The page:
The Irish Agriculture Department said nine of 13 burgers analyzed Tuesday tested positive for horse DNA. In a potentially crucial finding, it said seven ingredients added to the product also were tested — and only one, imported from an unspecified European country, tested positive for horse DNA. It said the six Irish-produced ingredients did not contain any equine material.
"Identifying the source of the one (ingredient) contaminated is good news. We're getting there. The fact that the burgers were contaminated isn't a surprise, if an ingredient was positive," said Mike Gibney, director of the Institute of Food and Health at University College Dublin.
The processing plant at the centre of the controversy, Silvercrest Foods in the Irish border county of Monaghan, announced it would suspend operations indefinitely pending further investigations into why horsemeat keeps getting into its products. The company already has recalled around 10 million beef burgers from supermarket shelves here and its main export market, Britain.
Ireland ordered the fresh testing of Silvercrest burgers hours after the country's Food Safety Authority published test results Tuesday of 27 brands of beef burgers on sale in November and December at Irish supermarkets. It found horsemeat in 10 of them. While virtually all had only minuscule traces, one produced for British supermarket giant Tesco had 29 per cent horse content in its meat.
While that discovery poses no threat to public health — horsemeat is on the menu in some European and Asian countries — Ireland says it highlights either sloppy practices, fraud or both in the production of processed meat products.
Gibney said supermarkets' focus on selling food at the cheapest possible price could be part of the problem. Beef is three to four times as expensive as horsemeat, which is primarily used in pet food.
"As you push down the price of the producer, they push down the price of their supplier, there you get into the danger," he said. "You might find a supplier cutting costs and putting ingredients in there that shouldn't be in there."
Tesco published large apologies in Irish and British newspapers Thursday, saying customers had a right to know exactly what they were eating.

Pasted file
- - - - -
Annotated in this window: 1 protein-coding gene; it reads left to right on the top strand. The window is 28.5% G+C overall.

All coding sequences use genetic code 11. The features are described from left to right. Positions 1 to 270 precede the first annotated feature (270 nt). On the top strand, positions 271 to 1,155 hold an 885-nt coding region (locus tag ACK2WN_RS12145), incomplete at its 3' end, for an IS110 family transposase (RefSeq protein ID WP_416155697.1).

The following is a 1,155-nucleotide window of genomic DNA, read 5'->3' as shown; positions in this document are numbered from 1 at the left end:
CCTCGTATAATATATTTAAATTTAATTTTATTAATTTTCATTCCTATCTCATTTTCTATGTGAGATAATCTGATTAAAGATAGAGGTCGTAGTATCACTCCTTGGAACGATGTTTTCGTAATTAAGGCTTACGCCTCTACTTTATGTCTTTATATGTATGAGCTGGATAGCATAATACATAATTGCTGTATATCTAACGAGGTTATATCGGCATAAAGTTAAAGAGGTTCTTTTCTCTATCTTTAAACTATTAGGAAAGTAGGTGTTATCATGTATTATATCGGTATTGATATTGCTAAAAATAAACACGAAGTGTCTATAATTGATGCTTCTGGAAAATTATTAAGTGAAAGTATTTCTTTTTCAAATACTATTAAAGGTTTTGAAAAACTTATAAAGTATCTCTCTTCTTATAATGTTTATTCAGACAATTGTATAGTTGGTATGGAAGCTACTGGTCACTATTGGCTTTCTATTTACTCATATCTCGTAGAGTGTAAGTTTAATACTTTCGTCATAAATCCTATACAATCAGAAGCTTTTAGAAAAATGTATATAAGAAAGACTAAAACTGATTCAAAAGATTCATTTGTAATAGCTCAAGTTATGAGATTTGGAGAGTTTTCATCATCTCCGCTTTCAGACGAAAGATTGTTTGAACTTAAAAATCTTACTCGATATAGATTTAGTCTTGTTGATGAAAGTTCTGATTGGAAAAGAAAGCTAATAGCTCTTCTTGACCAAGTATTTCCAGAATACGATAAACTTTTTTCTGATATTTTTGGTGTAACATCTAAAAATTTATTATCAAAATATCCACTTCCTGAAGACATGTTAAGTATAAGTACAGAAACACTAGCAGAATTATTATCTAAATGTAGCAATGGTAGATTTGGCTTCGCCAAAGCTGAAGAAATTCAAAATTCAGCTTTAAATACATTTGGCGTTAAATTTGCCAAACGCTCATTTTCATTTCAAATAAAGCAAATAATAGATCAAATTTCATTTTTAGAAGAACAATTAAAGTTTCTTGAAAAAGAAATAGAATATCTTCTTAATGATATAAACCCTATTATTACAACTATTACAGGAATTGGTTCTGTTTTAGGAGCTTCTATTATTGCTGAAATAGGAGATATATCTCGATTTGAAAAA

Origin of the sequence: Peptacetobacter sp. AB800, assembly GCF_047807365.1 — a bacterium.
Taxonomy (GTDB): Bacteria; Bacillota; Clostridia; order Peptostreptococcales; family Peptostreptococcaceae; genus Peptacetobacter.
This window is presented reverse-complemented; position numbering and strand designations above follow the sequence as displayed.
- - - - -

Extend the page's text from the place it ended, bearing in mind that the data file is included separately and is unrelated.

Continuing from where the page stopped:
Thursday's Irish government statement said the newly tested burgers from different production runs were made from Jan. 3 to Jan. 14. It offered no specifics on the levels of horse DNA detected in any of the burgers or the seven ingredients, saying these measurements would be made after further tests at a lab in Germany.
Department of Agriculture spokeswoman Martina Kearney said the government could not disclose the ingredient or its manufacturer, but said it came from a specific European Union country.
On Tuesday the Food Safety Authority said imported ingredients from both Spain and the Netherlands were suspected of causing the problem. Agriculture Minister Simon Coveney described the ingredient as a powdered beef-protein additive used to bulk up cheaply produced burgers with relatively little meat.
Silvercrest's parent company, ABP Food Group, says it will introduce DNA testing in its production lines and dispatched investigators to the production plants of all of its ingredient suppliers.
Such DNA testing is not yet widely used in the food industry. Ireland began the practice only in 2011, when it discovered that many of the fish labeled as cod in supermarkets and fast-food joints was actually more cheaply sourced whitefish such as Pollock. The DNA testing can establish the species of the meat, a question of honest food labeling, but generally has no health implications.
The original tests found traces of pork in most of the "beef" burgers too. Experts said this suggested that butchered beef may pick up airborne molecules of other slaughtered meats while being carried in refrigerated trucks or stored in facilities that handle other kinds of meat. But Silvercrest does not handle horsemeat, adding to the mystery.Suggest a correction